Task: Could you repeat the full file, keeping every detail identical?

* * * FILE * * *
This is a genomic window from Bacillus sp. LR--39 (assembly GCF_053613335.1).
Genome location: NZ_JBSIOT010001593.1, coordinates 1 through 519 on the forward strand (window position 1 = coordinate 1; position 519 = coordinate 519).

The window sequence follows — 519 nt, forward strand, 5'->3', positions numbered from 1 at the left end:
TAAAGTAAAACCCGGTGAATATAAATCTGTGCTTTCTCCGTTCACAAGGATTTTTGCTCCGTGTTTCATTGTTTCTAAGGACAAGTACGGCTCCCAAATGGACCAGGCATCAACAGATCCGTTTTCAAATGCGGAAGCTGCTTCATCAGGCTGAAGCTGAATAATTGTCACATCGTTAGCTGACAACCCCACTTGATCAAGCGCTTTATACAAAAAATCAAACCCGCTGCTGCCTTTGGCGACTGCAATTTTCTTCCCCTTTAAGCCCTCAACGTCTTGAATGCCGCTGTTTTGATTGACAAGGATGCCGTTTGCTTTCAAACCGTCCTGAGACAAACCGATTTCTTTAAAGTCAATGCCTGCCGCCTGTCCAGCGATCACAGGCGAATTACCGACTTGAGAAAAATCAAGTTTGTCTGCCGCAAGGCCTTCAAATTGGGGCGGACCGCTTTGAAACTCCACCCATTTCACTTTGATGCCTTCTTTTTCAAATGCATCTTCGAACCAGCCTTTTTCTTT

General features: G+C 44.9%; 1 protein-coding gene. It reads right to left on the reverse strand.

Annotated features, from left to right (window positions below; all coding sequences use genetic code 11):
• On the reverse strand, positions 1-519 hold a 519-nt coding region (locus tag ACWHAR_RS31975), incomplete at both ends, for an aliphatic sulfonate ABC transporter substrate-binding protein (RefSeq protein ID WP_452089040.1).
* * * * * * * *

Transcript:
This is a genomic window from Bacillus sp. LR--39 (assembly GCF_053613335.1).
Genome location: NZ_JBSIOT010001593.1, coordinates 1 through 519 on the forward strand (window position 1 = coordinate 1; position 519 = coordinate 519).

The window sequence follows — 519 nt, forward strand, 5'->3', positions numbered from 1 at the left end:
TAAAGTAAAACCCGGTGAATATAAATCTGTGCTTTCTCCGTTCACAAGGATTTTTGCTCCGTGTTTCATTGTTTCTAAGGACAAGTACGGCTCCCAAATGGACCAGGCATCAACAGATCCGTTTTCAAATGCGGAAGCTGCTTCATCAGGCTGAAGCTGAATAATTGTCACATCGTTAGCTGACAACCCCACTTGATCAAGCGCTTTATACAAAAAATCAAACCCGCTGCTGCCTTTGGCGACTGCAATTTTCTTCCCCTTTAAGCCCTCAACGTCTTGAATGCCGCTGTTTTGATTGACAAGGATGCCGTTTGCTTTCAAACCGTCCTGAGACAAACCGATTTCTTTAAAGTCAATGCCTGCCGCCTGTCCAGCGATCACAGGCGAATTACCGACTTGAGAAAAATCAAGTTTGTCTGCCGCAAGGCCTTCAAATTGGGGCGGACCGCTTTGAAACTCCACCCATTTCACTTTGATGCCTTCTTTTTCAAATGCATCTTCGAACCAGCCTTTTTCTTT

General features: G+C 44.9%; 1 protein-coding gene. It reads right to left on the reverse strand.

Annotated features, from left to right (window positions below; all coding sequences use genetic code 11):
• On the reverse strand, positions 1-519 hold a 519-nt coding region (locus tag ACWHAR_RS31975), incomplete at both ends, for an aliphatic sulfonate ABC transporter substrate-binding protein (RefSeq protein ID WP_452089040.1).